Monday, September 21, 2009

Lying


I am a liar. (I have decided that, at least for the time-being, I will begin all of my posts with declarative statements. Look for future posts starting with the following: “I am a binge-eater”, “I am not a morning person”, and “I am the Batman.”)

Caleb has been playing with a seashell that hails from North Carolina, where we vacationed when he was but a fetus in my belly. I told him he could hear the ocean when we put the shell to his ear. He wanted to know why. So I told him, of course, that there was a tiny ocean inside the seashell that he could not see, but could hear. The sound was he heard was the lapping of the waves, the wind over the water, the spray of the surf.

Caleb is so stinking rational. At first, he was incredulous. But I was insistent! He asked all sorts of questions:

“I think I hear whistling,” he said.

“Little tiny seagulls,” I said.

“How come no water comes out when I shake the seashell?” he asked.

“It’s so small, you wouldn’t be able to see the water if it did come out.” I said.

“Is there really a little tiny ocean in this shell?” he asked.

“That’s an affirmative,” I said.

“Did God make the little tiny ocean?” he asked.

Oh, man. He had to bring God into my convoluted tale. I was stumped. Did I draw God into my lie? Did I tell the truth? Did I cover up with another lie, like, gosh I think I hear Ella crying?

(I went with the third option. I’m a terrible person.)

This morning, John went and told Caleb that there was no little tiny ocean in the seashell, that the sound was just air circling its cavernous insides. Caleb was crushed. He said he didn’t want the seashell anymore. He gave it to Ben.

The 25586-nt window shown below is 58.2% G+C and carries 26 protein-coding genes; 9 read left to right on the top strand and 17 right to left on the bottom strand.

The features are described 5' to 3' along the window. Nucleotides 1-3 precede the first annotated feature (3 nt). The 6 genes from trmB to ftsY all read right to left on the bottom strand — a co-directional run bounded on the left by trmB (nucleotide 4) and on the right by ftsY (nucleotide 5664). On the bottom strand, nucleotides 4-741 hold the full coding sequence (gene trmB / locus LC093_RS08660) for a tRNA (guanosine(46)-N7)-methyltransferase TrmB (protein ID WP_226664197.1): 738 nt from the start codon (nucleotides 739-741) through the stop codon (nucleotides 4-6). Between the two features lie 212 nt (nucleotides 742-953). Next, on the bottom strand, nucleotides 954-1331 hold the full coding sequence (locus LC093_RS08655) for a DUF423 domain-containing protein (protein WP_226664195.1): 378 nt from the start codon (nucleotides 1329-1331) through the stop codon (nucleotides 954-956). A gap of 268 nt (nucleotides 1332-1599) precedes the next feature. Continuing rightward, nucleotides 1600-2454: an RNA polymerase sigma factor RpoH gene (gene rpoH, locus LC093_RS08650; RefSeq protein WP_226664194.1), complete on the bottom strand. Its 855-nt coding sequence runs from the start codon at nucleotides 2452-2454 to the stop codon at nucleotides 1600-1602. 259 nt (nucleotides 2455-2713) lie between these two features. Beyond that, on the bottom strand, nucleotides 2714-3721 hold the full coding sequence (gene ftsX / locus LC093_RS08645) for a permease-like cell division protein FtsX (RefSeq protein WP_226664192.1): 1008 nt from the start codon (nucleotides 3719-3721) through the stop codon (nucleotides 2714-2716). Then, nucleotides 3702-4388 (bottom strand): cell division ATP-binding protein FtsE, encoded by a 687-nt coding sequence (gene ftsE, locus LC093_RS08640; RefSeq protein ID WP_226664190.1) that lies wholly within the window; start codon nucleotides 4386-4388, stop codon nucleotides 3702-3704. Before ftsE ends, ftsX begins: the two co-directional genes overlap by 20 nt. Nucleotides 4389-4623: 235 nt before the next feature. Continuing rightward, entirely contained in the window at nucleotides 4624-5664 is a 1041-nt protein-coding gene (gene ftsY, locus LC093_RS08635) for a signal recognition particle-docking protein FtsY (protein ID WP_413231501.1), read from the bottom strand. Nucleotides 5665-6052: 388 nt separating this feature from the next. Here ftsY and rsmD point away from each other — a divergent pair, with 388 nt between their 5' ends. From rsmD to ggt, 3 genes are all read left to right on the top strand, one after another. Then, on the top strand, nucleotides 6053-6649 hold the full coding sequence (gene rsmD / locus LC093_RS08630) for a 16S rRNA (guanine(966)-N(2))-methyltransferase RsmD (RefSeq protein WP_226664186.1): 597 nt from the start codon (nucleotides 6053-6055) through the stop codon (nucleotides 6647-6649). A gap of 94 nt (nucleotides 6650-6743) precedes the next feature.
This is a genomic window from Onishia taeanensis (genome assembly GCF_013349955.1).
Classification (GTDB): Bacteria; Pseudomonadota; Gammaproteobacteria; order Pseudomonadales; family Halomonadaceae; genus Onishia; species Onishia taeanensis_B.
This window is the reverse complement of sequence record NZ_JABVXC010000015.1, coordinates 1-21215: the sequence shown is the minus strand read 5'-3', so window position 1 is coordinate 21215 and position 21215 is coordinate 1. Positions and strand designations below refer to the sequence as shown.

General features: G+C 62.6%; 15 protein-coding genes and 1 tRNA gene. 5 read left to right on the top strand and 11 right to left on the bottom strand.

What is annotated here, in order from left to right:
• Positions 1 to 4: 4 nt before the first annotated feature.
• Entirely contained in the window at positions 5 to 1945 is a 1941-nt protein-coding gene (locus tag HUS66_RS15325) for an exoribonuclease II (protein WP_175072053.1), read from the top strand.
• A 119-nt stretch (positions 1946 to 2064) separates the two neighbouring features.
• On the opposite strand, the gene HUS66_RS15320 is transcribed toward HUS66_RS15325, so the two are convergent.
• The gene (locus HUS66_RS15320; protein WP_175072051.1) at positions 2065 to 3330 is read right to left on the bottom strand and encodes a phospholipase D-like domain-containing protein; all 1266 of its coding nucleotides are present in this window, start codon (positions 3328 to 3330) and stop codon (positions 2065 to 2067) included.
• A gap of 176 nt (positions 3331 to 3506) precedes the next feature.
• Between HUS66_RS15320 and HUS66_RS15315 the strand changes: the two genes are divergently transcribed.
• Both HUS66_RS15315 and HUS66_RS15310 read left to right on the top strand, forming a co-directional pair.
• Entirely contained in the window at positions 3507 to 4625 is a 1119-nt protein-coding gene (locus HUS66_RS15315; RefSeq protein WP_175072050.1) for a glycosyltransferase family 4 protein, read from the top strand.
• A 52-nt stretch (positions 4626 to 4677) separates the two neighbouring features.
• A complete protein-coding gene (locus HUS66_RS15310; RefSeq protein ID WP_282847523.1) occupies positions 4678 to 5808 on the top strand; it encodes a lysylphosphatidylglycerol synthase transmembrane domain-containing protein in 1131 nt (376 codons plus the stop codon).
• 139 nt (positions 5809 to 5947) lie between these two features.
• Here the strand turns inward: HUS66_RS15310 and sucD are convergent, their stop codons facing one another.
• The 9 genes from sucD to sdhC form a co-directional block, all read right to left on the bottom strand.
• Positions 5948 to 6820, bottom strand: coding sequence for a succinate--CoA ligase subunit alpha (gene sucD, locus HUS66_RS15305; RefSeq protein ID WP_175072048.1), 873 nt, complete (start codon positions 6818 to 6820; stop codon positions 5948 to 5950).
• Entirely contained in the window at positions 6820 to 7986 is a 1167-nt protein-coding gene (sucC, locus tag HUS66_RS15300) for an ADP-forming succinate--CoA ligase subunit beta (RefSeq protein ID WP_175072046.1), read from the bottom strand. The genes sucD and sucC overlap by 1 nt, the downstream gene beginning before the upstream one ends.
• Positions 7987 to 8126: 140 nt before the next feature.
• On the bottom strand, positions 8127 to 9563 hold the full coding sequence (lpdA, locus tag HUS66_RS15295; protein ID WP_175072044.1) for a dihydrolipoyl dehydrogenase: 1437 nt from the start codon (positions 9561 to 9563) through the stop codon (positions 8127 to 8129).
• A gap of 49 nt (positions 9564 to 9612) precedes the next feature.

“Here Ben,” he said, grouchily. “You can have this for the REST OF YOUR LIFE!”

Then he sat cross-armed on the sofa. I scuttled up next to him and told him I knew how he felt. Because I do! I know what it’s like to believe in something so wonderful, so fantastical, and so beautiful that just believing in it makes me feel a part of something greater than what I am. And I always feel mad at the reality; my fictions are much more fun, more interesting, and make life seems less ordinary. I told Caleb that I knew there wasn’t really a beautiful, blue-skied sea kingdom inside the shiny North Carolina shell, but that I still liked to pretend that there was.

As we waited for the bus, we made up a story about the people who went to the beach inside the shell. Little bitty people who liked to body surf; babies who never dirtied their swim diapers; mommies who had an abundant supply of lemonade and red popcicles; children who never had to reapply sunscreen; daddies who tossed their kids into the water over and over again and never got tired out; sharks who were nice and let people ride on their backs. A very strange, fun place.

I’m hoping this imaginative exercise will help Caleb out when he inevitably realizes there is no Santa Claus, that the fluff left behind by the Easter bunny is just stuffing from the throw pillow Daniel pulled apart, and that the leprechaun that he swears he saw on St. Patrick’s day is a myth perpetuated by people who drink too much and hallucinate angry little green men who horde gold.

The tooth fairy? Oh, the tooth fairy is very real. Very, very real.

4 comments:

Anonymous said...

There's no Santa Claus??? What? Oh No!

Holly, really enjoying your blogs! Keep on writing please!

The Editor said...

Great post!

Josh said...

I'm told there is no tiny ocean in the seashell every time the Pirates lose...

Holly said...

Next year is totally going to be their year NOT to break any horrible and depressing records. I can feel it.